I am amazed by the number of friends who have called, texted, or written Brenda over the last week. When our personal friends, neighbours, and some of her friends from work found out about the road she had ahead in her battle with breast cancer, the calls just kept coming. I actually had to do an out of town overnight trip last week, so I was a little concerned with leaving her but she managed just fine. One of the days that I was away, 3 friends from Brenda’s work came to visit and it really touched her to know that they cared enough to take the long trek after work to come and visit, and then fight the traffic going back during rush hour. Especially when they had to go back through the infamous George Massey Tunnel which has lane reversals in effect during rush hour to allow the southbound traffic 3 of the 4 lanes in order to keep things moving. The one lonely lane going northbound through the tunnel is definitely to be avoided at those times, especially when you think that the traffic going north funnels from five lanes down into one just before the tunnel. Thanks to them for visiting her, it really lifted her spirits. Brenda’s daughter Chelsea and boyfriend Owen also got in from Malta last week and they spent some time with us at our family dinner this past Saturday, so it was great for Brenda to see them and be able to spend time with them over Christmas as well.
We had our post op visit with the surgeon yesterday to find out how the surgery went. Actually, Brenda went to see her GP last week to get a refill on her pain medications, and the GP had the pathology report from the lab. It was filled with the usual confusing medical terminology, but we did manage to get a lot of information from it prior to yesterday’s visit. It turns out that they actually took 24 of Brenda’s lymph nodes, and not 10 like we originally thought. The meeting with the surgeon went well, and we have the good news to report that he believes that he got all of the cancer. We are a little concerned with the fact that her cancer is considered a Nottingham III grade 3 cancer, which means it is a very aggressive cancer with 8 points out of a possible 9 on the grading scale, so that part is a little concerning. The surgeon is referring us to the cancer clinic here in Surrey, so the next step is to await their call to set up the appointments for chemotherapy treatments. We are not looking forward to that at all, but we know it is the next logical step in the battle and it is best to get going with it as soon as possible.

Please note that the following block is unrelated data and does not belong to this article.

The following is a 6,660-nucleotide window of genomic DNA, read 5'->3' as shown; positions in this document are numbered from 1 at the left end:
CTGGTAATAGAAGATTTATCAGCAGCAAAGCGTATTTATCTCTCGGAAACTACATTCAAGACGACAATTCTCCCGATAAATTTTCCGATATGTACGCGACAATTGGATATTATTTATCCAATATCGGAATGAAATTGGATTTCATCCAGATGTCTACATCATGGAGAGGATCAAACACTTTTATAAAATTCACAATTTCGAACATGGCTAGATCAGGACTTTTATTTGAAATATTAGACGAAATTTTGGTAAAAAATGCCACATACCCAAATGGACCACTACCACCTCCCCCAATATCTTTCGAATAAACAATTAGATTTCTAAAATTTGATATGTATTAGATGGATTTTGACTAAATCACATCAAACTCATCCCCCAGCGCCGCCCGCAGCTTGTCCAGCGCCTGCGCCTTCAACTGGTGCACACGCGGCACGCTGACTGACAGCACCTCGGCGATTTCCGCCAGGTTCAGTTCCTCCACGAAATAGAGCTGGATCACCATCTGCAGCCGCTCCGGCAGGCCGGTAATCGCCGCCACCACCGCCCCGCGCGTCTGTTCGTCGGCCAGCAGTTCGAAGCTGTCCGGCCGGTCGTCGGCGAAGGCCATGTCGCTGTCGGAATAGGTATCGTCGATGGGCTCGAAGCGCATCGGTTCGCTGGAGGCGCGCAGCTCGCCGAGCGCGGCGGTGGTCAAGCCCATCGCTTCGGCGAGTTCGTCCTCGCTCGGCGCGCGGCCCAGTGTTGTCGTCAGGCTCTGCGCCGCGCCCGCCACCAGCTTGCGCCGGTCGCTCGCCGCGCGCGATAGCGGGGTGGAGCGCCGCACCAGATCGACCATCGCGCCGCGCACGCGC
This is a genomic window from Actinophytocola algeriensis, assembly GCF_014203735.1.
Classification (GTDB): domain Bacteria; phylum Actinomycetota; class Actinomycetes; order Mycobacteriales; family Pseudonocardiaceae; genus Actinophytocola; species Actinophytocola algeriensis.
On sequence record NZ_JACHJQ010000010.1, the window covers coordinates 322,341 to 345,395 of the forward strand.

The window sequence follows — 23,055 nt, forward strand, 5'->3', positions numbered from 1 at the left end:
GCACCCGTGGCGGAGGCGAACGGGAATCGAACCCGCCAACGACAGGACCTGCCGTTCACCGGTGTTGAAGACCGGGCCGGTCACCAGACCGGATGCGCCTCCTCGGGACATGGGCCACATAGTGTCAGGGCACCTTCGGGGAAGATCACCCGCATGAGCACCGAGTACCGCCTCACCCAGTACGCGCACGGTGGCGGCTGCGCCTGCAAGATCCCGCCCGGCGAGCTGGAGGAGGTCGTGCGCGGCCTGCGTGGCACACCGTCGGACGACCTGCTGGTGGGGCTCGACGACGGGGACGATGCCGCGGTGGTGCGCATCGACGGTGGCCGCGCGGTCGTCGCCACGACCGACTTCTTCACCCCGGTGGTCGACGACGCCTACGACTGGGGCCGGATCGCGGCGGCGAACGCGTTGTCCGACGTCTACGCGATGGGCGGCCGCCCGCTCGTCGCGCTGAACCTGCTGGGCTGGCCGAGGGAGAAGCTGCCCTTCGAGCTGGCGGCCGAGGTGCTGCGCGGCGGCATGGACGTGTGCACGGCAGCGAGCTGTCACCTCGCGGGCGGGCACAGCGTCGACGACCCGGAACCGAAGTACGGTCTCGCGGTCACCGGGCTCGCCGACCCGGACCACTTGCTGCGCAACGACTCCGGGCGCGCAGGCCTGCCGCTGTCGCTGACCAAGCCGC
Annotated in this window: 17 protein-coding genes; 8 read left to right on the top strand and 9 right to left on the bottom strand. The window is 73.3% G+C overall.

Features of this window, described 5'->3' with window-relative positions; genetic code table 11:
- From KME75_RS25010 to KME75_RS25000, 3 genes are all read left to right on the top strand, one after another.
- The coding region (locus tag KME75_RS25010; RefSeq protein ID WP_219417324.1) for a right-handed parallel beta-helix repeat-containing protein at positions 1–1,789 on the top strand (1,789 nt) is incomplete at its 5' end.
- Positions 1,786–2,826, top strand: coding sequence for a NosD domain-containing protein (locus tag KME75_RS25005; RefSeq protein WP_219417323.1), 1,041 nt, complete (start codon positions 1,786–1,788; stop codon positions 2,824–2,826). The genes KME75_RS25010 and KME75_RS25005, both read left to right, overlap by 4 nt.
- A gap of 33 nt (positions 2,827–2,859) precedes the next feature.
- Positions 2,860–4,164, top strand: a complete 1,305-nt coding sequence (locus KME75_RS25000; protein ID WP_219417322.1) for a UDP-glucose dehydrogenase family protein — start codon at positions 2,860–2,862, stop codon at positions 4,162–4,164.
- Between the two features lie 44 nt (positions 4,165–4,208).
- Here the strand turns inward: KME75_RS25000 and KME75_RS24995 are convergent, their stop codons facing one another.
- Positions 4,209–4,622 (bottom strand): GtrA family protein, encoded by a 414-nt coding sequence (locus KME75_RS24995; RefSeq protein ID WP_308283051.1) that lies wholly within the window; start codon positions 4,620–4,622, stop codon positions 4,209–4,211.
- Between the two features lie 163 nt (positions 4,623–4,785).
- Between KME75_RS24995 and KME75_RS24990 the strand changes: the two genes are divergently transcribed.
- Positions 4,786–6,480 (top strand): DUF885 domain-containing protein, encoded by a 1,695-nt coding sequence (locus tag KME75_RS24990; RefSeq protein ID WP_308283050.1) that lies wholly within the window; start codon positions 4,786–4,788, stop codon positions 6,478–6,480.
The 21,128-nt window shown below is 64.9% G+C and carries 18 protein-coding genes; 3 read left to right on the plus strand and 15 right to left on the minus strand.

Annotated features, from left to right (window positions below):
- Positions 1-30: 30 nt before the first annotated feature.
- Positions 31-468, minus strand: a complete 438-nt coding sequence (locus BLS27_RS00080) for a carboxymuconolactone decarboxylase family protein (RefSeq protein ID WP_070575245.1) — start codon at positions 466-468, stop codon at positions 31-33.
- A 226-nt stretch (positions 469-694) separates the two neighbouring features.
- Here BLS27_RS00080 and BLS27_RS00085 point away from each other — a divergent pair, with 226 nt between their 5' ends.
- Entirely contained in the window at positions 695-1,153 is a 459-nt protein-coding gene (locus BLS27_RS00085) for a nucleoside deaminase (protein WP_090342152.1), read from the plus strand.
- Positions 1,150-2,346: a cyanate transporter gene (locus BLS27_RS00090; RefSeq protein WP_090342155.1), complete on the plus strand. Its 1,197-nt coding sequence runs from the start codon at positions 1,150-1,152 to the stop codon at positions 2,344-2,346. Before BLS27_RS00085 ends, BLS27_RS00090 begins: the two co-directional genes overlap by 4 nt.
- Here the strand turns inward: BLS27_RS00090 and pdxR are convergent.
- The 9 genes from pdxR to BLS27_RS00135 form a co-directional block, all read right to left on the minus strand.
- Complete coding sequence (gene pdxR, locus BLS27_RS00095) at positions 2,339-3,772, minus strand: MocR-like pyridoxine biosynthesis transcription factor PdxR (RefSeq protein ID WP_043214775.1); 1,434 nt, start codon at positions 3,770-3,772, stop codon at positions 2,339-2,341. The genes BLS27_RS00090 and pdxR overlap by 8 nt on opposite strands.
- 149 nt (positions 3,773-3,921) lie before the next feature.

Although the news was a little disheartening with the post op visit with the surgeon, Brenda is still remaining extremely positive. It was a typical good news / bad news scenario, with the cancer being all removed which is a very good thing, but with the cancer being aggressive it means that we just have to fight that much harder. Thanks to all of you who care and have been in contact or are reading my little blog, you mean the world to us. Until next time …